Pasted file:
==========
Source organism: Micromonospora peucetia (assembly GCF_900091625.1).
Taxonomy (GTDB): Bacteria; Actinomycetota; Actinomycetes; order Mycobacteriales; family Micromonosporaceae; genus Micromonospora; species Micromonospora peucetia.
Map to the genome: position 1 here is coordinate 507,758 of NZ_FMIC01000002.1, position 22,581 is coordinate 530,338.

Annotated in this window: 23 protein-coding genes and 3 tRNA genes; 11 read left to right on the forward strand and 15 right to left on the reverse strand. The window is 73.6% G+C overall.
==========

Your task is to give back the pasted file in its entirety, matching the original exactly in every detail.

Source organism: Micromonospora peucetia (assembly GCF_900091625.1).
Taxonomy (GTDB): Bacteria; Actinomycetota; Actinomycetes; order Mycobacteriales; family Micromonosporaceae; genus Micromonospora; species Micromonospora peucetia.
Map to the genome: position 1 here is coordinate 507,758 of NZ_FMIC01000002.1, position 22,581 is coordinate 530,338.

Annotated in this window: 23 protein-coding genes and 3 tRNA genes; 11 read left to right on the forward strand and 15 right to left on the reverse strand. The window is 73.6% G+C overall.